When I woke up Friday morning at the apartment that I rented with my daughter on the 16th arrondissement of Paris, it was drizzling outside and the sky looked gray. Yet, I was full of optimism for what had the potential to be a historic day for tennis in my native country of Turkey. With a population of almost 80 million, Turkey had yet to produce a female player that played in the main draw of a Major in the Open era, and Marsel Ilhan was the only one to do so among the men. Equally, never before had Turkey been represented by three players in the last round of singles’ qualifying in the same Major. Thus, Cagla Buyukakcay (WTA 85), Ipek Soylu (WTA 175), and Ilhan (ATP 198) did already make history by winning their matches on Thursday. Yet, that would be peanuts compared to the buzz that they would generate were they to win their matches and advance to the main draw.
That is what was on the line on that Friday, May 20, 2016: the rewriting of Turkish tennis history. All three players were scheduled to play on the same court, Court 8, a sensible decision by the organizers. In fact, those were the only matches scheduled on that court, meaning it could become one of the famous courts in a nation’s tennis history.
I arrived to the grounds around 9 AM, an hour before the first match, talked a bit to Cagla and her coach Can Uner, wished them good luck, then headed to Court 8 to wait for her match. She was scheduled first, followed by Ipek, and Marsel. Being the top player in Turkey for a couple of years some 25 or so years ago, I feel that I am qualified to say the following: if you told me back then that one day, I would stand on the grounds of Roland Garros on the last day of qualifying, waiting for a Turkish player’s match to begin, while watching another Turkish player (Ipek) warm-up on Court 6 for her match later, and seeing a third Turkish player (Marsel) walk by me with his coach, on his way to practice on another court, I would have told you that you had simply lost your mind.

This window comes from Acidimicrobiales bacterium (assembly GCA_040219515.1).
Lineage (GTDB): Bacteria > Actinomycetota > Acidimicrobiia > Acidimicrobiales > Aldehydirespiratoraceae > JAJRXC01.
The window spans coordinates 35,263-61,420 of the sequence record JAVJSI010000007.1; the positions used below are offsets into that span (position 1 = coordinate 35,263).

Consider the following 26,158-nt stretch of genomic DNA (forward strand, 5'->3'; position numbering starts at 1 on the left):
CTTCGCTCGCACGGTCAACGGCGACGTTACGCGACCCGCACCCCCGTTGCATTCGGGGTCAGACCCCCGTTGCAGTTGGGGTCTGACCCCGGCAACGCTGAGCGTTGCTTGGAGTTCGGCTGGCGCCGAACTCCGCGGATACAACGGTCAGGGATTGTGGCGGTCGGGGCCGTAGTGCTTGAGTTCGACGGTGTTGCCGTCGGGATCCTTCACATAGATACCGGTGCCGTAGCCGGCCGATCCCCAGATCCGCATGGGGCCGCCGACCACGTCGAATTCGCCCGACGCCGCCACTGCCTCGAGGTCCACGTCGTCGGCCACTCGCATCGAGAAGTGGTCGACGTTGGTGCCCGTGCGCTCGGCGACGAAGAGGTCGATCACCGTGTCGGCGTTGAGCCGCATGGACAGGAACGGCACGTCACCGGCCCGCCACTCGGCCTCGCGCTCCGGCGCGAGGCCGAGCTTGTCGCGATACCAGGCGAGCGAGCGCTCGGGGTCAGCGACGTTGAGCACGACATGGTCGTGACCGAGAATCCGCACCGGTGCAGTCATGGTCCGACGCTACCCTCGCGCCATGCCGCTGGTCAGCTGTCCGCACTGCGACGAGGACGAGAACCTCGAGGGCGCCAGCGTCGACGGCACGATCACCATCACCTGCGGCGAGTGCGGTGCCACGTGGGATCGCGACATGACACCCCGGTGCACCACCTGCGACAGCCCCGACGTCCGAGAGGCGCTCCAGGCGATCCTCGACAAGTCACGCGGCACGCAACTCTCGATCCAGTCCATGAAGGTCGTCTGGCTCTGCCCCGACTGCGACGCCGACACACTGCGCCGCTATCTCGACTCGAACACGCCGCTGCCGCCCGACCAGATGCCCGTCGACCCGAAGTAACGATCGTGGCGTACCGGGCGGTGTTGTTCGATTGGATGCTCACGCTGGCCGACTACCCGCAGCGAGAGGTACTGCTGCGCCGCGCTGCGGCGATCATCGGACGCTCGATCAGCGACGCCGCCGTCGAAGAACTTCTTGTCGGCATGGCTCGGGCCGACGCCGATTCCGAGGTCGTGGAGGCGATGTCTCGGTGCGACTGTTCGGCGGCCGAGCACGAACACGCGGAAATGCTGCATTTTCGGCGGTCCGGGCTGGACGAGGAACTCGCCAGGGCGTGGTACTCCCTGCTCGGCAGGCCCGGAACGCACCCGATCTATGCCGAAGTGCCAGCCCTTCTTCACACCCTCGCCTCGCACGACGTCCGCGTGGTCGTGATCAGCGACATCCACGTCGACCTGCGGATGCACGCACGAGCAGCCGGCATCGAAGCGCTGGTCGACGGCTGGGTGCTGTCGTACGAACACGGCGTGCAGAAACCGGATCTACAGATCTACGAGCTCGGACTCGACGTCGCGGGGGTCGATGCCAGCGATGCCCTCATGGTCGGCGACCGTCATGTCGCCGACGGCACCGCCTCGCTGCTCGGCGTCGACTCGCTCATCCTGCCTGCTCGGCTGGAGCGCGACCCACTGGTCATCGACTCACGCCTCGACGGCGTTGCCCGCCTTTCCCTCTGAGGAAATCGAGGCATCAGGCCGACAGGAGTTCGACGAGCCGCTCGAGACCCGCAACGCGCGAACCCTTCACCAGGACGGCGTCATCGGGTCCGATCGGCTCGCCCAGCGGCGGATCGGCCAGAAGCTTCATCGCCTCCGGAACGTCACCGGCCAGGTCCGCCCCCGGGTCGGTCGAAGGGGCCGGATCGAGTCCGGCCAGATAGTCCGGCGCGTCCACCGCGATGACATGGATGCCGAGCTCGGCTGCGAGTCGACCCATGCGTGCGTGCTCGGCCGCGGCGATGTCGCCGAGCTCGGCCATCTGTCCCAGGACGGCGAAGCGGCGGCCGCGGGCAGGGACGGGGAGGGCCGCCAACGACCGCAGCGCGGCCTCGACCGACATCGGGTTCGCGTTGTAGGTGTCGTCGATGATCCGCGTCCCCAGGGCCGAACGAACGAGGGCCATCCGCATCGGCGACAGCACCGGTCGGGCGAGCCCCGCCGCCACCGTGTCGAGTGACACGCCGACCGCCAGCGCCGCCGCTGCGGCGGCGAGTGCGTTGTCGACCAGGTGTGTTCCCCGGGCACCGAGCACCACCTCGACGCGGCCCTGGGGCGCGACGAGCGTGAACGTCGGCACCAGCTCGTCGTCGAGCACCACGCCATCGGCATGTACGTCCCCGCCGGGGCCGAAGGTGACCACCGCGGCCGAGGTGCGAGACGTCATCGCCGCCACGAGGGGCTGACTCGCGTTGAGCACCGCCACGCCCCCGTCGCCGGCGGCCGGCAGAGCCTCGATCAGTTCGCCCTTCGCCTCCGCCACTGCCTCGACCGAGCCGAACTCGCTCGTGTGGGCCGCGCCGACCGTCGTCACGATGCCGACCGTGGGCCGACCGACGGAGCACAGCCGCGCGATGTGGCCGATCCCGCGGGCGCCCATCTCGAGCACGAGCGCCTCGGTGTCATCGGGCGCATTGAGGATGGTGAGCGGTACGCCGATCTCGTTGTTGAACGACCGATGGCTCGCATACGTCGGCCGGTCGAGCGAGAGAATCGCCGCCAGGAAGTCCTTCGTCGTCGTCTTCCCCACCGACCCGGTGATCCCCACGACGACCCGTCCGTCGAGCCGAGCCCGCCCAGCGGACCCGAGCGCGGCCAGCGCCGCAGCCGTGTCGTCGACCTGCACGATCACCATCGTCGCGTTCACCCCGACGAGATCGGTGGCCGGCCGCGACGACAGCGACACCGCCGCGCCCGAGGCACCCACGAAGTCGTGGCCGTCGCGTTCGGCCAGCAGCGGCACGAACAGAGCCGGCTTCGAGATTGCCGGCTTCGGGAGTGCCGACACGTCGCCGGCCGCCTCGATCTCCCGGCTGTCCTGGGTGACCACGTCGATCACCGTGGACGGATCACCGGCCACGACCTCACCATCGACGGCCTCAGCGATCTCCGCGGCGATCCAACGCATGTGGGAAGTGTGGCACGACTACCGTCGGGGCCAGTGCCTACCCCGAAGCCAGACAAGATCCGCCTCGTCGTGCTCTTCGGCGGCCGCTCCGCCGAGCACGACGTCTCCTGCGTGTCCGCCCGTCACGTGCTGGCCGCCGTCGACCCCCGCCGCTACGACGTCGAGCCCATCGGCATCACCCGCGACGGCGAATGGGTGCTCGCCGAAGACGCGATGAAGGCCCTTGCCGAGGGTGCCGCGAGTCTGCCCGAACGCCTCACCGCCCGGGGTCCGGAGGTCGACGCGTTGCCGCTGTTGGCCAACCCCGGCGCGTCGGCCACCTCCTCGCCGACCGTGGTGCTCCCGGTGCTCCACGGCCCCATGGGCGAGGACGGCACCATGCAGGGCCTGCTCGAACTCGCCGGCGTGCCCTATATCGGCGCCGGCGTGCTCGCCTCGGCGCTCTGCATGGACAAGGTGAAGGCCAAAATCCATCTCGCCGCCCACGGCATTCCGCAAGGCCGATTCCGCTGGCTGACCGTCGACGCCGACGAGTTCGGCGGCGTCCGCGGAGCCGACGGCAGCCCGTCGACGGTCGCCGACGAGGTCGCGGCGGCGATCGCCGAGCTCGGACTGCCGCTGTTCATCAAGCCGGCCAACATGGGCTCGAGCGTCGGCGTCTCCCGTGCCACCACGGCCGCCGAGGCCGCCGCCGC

Yet, that is precisely what happened. I realized that while still remaining far behind where it should be, the interest in tennis has indeed increased dramatically over the last decade in Turkey, thanks to some giant steps recently taken by the few top Turkish players.
Buyukakcay is definitely one of those. She won a WTA event last month (Istanbul Cup). Thanks to her successful results of late, she is ranked in the WTA’s top 100 for the first time in her career, and has become the only Turkish female player to ever do so in singles. As she entered Court 8 to face Klara Koukalova of Czech Republic, she knew very well the stakes at hand. She had a chance to overcome another hurdle, reaching the main draw of a Major, that has nagged her for years, and to become the first Turkish female player to do so. I made my way next to her coach and sat next to him. Cagla looked determined from the moment she entered the court. She got off the gates playing some top-quality tennis, and never looked back until 6-1 5-1 in the second set.
As most tennis players know, finishing a match is not an easy thing to do, especially when so much is riding on one match (I should add that Cagla is also chasing the possibility of representing her country in the Olympic games in Rio). Not having anything to lose at that point in the match, Koukalova played freely and showed her high shot making skills. Buyukakcay got a bit tight and found her lead erode to 5-3 with Koukalova serving. But that was as far as the Czech player got. Cagla broke her serve on a double fault and immediately pumped her fist toward us in joy. Tears came flowing down her eyes before she even reached the net to shake her opponent’s hand.
She approached us at once and gave heartfelt hugs to everyone and spent time with the Turkish fans (including a few people from the Turkish Consulate) who supported her. The celebration went on for so long that by the time Ipek Soylu came on the court with her opponent Kateryna Kozlova, Cagla still had not left the court. It was nonetheless 1-for-1 for Turkish tennis.